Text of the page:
Let’s not be ‘medieval scholars’ on Fed: Economist

Economist: Predicting Fed's next move a fool's errand

The market may be obsessed over when the Federal Reserve will raise its short-term rate targets from economic-crisis levels. But according OppenheimerFunds' chief economist, Jerry Webman, using the central bank's words to try to divine the timing of that event has become a fool's errand.

"The Fed has been very clear. They expect to raise rates—'expect,' and I want to emphasize that—they expect to raise rates this year," he said Tuesday on CNBC's "Futures Now."

But will they actually end up pulling the trigger? For Webman, the answer lies not in Fed decision-makers' words or thoughts, but in the coming stream of economic data.

"We should be watching the data, not poring over—like we're some medieval scholastic scholars—every word the Fed says. If inflation numbers stabilize, employment stay OK, we continue to see the employment cost index go up a little bit, then the Fed will tighten, maybe in June, maybe in September," he said.

Jerry Webman, OppenheimerFunds
Jin Lee | Bloomberg | Getty Images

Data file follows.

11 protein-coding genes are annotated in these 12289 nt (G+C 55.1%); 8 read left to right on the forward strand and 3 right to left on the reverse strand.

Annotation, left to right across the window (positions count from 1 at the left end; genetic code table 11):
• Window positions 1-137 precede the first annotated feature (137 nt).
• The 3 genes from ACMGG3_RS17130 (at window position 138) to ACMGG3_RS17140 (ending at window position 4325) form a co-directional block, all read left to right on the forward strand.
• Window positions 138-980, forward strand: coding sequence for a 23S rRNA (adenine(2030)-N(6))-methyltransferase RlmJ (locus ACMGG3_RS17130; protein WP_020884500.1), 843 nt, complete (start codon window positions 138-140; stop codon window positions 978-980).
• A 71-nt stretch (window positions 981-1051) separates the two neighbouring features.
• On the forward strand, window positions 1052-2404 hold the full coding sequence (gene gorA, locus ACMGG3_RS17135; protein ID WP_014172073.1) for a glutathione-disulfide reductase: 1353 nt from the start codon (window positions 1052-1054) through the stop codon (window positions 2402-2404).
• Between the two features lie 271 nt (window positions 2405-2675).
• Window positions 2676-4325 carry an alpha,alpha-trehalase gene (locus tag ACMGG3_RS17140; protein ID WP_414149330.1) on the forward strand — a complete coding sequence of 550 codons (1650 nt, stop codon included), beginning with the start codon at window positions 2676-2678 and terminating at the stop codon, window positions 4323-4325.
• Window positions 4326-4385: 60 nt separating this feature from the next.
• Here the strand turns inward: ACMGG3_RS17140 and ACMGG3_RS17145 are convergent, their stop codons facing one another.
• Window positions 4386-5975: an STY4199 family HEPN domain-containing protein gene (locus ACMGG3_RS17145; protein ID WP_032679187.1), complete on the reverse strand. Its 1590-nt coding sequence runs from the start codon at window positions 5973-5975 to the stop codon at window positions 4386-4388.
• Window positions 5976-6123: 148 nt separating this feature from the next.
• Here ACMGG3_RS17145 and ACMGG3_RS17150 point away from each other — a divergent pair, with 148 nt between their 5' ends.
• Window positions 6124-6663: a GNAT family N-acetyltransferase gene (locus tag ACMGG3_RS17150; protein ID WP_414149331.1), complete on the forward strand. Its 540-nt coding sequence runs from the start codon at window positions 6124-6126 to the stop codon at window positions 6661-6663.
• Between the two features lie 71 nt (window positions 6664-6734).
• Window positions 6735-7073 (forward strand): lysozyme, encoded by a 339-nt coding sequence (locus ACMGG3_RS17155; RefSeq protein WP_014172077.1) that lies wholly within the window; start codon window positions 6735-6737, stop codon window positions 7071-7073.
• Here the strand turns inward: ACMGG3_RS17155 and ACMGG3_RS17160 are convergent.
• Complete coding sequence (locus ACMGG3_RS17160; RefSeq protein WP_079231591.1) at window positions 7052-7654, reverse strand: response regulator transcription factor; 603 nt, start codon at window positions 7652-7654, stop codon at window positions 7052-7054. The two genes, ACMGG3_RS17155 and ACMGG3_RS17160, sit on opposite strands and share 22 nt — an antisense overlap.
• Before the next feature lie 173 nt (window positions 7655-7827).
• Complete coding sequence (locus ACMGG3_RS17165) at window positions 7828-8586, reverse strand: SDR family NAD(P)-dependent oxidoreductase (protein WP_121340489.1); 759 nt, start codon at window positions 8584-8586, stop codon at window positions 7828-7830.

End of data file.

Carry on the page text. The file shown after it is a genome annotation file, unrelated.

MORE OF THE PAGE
Referring to comments made by Fed Vice Chairman Stanley Fischer in the prior week, Webman notes that the central bank is now emphasizing that "we are not fortunetellers more than you are. We don't know more than you do. We think that we are going to do it this year, but we're going to watch the same data that you're watching."

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Indeed, many have taken the recent congressional testimony of Fed Chair Janet Yellen as a sign that the central bank will soon look to become more data dependent. She emphasized that the presence of the word "patient" in the Federal Open Markets Committee statements is a signal that the Fed will not raise rates for the next two meetings. But once that word is removed, the decision will depend rather strictly on the data.

Of course, a key piece of data is on tap for Friday, when the February jobs number will be released.

Webman says that a weak nonfarm payrolls report will be discounted due to weather, but an especially high number of jobs created will mean that "we've got to say rates are going higher."

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